13:33 <vlad> how'd preed's talk go?
13:34 <Moe> vlad: he had an awesome sport jersey
13:34 <Moe> with a lizard
13:34 <Moe> thats all i took from the lecture
13:34 <Moe> oh and of course there was that whole build thing
Glad to know I made a positive pedagogical impression.
Prepping for the presentation was full of fun surprises.
I ended up mentioning this during the presentation because I think it’s important to point out to newcomers who may be working hard to integrate themselves into the community that even the more… seasoned among us still can have huge grey-to-black areas in our knowledge about parts of the project. That’s part of the project’s charm—its deep breadth of things to work on—and its curse.
Afterward, I had lunch with Dave Humphrey, the professor for the Topics on Open Source corse and Chris Tyler, another professor in the department. We had a very enjoyable conversation about objectives in the Topics on Open Source course, ideas for material as it relates to other courses, and how the experience has been going thus far, for both student and professor.
Seneca, through this course and others they’re working on developing, is trying to bring more open source material into the classroom. This has a number of benefits for both students in the course and the open source projects they choose to work with.
The benefit to the body of open source code is obvious. The benefit for students is more subtle, a point I had spent some time trying to convince professors at my alma mater of: quite simply, open source provides real world conditions that the classroom cannot.
When students go out into the workplace, the chances that their first job will entail designing and implementing software systems from scratch is very small. Rather, the “fresh meat” typically get all the bugs that no one else had time (or wanted to) fix. Most software jobs out of the gate are maintenance jobs.
Contributing, as part of a course, to an open source projects mimics this real-world condition in a way that is difficult, if possible at all, to re-create in a classroom setting. The one idea I had advocated was a sufficiently complex software system that was passed off from software development class to software development class, where each quarter, features were added and bugs were fixed, but… this implementation of that idea is better. Much better.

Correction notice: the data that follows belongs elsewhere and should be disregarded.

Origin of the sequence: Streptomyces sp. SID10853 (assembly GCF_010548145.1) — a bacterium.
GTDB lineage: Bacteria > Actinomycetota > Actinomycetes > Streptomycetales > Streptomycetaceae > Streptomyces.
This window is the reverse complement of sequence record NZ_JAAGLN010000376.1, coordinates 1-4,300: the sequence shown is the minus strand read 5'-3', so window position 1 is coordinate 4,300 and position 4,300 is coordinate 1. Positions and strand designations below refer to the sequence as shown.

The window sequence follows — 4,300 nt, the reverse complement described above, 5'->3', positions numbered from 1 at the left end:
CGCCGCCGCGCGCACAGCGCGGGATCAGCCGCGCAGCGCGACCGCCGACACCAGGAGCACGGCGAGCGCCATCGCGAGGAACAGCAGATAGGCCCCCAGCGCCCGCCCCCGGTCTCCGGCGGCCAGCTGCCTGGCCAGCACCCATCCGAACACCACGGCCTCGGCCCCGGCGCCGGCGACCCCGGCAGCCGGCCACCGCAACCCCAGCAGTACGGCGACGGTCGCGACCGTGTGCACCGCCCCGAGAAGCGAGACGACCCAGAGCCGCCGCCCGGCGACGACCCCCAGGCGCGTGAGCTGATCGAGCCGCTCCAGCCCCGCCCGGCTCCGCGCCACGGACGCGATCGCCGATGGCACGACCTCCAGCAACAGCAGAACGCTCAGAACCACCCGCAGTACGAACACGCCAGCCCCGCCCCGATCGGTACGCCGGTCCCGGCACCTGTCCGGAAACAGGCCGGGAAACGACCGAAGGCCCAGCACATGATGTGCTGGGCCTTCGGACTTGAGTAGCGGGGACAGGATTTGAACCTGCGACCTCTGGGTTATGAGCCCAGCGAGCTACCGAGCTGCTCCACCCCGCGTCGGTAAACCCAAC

It’s heartening to see a college program that really understands this and is trying to directly address it.
I told Dave he has a good paper covering the academic aspects of using open source as a model for teaching waiting for the Journal of Higher Education.
After returning to the hotel, I was reading through some of the class documentation, and found out their first assignment today—a “simple” one of “Build Firefox”—was not only due, but worth 10% of their grade.
I asked in IRC how they were being graded on the assignment. The answer is a writeup and screenshot of their locally-built browser.
I started going through a few of the writeups, and found it very interesting. The lacking specificity of the assignment allowed prompted each student to think about it differently.
Some students grabbed the trunk from CVS and built that. Others used the source tarballs from a 220.127.116.11 release. All three major platforms were represented.
I think there’s a lot of feedback in those write-ups, detailing all the ways that we could make life easier for new contributors. And what great design for an assignment.
I had a lot of fun today.
Seneca students: I hope you do continue to wander into #build throughout and after the course! Thanks for having me today.